As capital-starved consumer finance companies crumble, First Union Corp. is moving in to pick up the pieces.
First Union signaled its interest in the business of lending to credit- impaired consumers with its $2 billion purchase of Money Store this spring. Now the banking company has integrated the purchase and is ready to add market share, said executives at the Consumer Bankers Association's annual home equity conference here.
"We're very bullish on the market," said Jack M. Antonini, executive vice president at First Union.
Independent specialty finance companies have downsized and even filed for bankruptcy at a rapid clip in the past year as funding from Wall Street dried up. Their hardships have left the field wide open for banks to make the higher-rate, higher-risk loans.
Just this week, Aames Financial, Dallas, announced that it is suffering severe liquidity problems and Amresco Inc. shut down its home equity loan securitization unit, leaving close to 130 of its employees jobless. (See story on this page.). And Contifinancial Corp., New York, said it was slashing 446 jobs after large losses.
These announcements followed massive restructurings at United Companies Financial Corp., Baton Rouge, La., and FirstPlus Financial, Dallas, and a bankruptcy filing by Southern Pacific Funding Corp., Lake Oswego, Ore.
First Union's purchase of Money Store showed that subprime lending is "something we believe in," Mr. Antonini said in the conference's opening address. "We're willing to spend a few billion."
Now, with $15 billion in originations this year and a $32 billion servicing portfolio, First Union is the biggest banking company in the home equity business, Mr. Antonini said. And there is still room to grow, he said.
"There's a huge market out there. We still only have 4% or 5%," Mr. Antonini said.
First Union is "uniquely positioned" to take advantage of the shakeout because of its vertical integration, said Christopher Oddleifson, president of First Union Home Equity Bank, Charlotte.
The unit makes and services subprime loans, and the parent company's capital markets division buys wholesale portfolios and securitizes them. "We have all these nets to capture these loans," Mr. Oddleifson said.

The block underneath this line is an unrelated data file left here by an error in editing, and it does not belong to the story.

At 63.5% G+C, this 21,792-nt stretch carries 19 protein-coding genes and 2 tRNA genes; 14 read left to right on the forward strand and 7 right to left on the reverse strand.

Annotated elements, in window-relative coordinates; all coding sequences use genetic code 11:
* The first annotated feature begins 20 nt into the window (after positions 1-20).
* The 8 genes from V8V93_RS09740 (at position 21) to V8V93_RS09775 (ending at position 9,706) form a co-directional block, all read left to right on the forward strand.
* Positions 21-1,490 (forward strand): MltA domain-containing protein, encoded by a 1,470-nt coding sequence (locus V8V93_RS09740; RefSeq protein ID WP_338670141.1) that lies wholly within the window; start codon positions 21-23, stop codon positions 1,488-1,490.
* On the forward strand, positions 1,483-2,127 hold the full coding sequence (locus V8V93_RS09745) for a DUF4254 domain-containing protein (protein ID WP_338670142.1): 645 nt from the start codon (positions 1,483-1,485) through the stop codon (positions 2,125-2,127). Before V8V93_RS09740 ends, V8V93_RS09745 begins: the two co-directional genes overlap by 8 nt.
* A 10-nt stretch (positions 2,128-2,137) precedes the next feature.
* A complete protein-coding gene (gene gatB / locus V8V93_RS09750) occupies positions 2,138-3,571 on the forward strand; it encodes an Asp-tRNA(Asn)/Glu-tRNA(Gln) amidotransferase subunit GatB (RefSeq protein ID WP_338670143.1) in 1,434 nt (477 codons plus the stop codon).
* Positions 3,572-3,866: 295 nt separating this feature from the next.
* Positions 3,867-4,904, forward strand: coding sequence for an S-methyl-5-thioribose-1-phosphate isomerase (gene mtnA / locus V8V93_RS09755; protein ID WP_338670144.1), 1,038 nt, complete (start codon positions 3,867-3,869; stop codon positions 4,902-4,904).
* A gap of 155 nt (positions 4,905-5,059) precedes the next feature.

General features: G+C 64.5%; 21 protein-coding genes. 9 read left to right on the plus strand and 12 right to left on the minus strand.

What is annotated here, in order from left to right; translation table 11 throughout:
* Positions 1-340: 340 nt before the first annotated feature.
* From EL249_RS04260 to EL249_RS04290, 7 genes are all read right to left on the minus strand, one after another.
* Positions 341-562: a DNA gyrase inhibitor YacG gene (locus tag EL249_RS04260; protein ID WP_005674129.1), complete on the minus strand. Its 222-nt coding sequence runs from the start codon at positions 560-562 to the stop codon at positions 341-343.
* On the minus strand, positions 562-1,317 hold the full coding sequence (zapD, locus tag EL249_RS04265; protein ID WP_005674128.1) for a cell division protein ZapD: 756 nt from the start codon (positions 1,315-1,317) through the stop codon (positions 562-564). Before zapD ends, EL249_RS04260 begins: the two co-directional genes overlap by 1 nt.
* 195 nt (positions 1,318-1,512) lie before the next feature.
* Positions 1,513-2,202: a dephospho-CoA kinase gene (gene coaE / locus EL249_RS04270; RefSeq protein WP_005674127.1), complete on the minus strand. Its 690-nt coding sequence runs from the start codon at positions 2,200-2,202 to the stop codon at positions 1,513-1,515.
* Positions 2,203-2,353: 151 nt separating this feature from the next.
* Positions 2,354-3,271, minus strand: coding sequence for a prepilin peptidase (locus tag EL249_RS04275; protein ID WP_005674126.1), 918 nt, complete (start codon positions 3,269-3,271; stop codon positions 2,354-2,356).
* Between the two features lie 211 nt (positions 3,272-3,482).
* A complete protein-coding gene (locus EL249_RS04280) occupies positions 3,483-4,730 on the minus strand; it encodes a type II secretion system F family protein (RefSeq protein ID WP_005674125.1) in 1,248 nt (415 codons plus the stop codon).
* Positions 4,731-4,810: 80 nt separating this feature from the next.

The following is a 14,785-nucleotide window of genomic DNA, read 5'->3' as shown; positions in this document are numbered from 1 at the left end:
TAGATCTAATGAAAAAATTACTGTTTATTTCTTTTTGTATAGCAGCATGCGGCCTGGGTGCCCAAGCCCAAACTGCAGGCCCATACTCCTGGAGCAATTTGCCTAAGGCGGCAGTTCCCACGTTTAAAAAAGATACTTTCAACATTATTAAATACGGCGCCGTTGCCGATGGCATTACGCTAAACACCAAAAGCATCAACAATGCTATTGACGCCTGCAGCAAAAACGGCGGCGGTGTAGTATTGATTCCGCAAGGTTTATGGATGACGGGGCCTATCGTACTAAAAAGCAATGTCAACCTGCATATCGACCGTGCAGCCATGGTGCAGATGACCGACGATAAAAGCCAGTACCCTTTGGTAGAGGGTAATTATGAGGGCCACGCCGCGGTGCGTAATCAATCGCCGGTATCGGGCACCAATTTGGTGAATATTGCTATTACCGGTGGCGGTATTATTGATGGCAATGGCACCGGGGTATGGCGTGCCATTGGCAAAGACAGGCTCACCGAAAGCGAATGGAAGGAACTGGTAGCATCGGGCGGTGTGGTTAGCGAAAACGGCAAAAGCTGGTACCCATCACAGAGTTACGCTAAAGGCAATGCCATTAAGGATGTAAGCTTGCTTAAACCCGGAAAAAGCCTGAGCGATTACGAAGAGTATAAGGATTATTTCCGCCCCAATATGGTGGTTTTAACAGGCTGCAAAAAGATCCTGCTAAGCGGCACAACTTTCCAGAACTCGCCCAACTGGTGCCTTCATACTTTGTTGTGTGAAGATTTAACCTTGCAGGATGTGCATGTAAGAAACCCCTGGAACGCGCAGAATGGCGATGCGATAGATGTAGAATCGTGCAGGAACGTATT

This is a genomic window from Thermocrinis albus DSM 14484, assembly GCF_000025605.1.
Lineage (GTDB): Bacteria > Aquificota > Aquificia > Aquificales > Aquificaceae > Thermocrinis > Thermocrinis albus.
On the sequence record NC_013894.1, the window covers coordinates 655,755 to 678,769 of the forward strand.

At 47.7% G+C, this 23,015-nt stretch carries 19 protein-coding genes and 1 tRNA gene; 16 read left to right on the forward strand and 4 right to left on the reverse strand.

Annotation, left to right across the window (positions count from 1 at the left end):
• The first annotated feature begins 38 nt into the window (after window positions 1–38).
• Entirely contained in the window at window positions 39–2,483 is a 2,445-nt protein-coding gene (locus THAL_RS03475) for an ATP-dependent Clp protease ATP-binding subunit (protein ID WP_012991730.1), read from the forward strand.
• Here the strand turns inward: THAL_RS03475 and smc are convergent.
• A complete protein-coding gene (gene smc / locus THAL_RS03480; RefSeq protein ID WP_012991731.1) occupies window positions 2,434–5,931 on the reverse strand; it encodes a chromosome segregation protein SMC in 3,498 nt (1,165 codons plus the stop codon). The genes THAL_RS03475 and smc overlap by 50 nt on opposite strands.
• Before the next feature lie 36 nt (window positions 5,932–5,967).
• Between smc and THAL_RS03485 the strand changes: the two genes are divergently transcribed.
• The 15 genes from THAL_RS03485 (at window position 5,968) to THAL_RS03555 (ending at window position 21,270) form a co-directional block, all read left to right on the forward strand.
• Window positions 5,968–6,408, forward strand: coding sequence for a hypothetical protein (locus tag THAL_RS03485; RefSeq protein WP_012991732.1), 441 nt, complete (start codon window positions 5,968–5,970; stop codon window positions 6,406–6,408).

The past six months have been spent synchronizing the processes of First Union home equity divisions and Money Store to yield a more streamlined approach, executives said.
First Union used to have four home equity systems, Mr. Antonini said. "Now we offer one home equity product, underwritten and documented the same way."
Partly because of their entrepreneurial approach, finance companies have often been hard for banks to integrate. First Union encountered "no resistance" from Money Store employees, Mr. Oddleifson said, but "there was a lot of back and forth between Charlotte and Sacramento," where Money Store is headquartered.
First Union Corp. is now synchronizing servicing techniques, Mr. Oddleifson said.
Mr. Antonini said that banks, which over the past year have watched the "shakeout of the crazies," will now step in to bring some discipline to the specialty finance market. "Banks will underwrite more conservatively," he said.
But not everyone is as bullish about the market as First Union.
"People are still very skittish about subprime," said Rodney T. Bahr, a partner in St. Louis with KPMG Peat Marwick. "There are two banks retreating for every one upping the ante."
PNC Bank Corp., Pittsburgh, is pushing the envelope in its home equity divisions and "testing the fringes of prime," said Bryan Ridley, senior vice president, consumer lending.
But PNC is decidedly not going to make subprime loans, he said.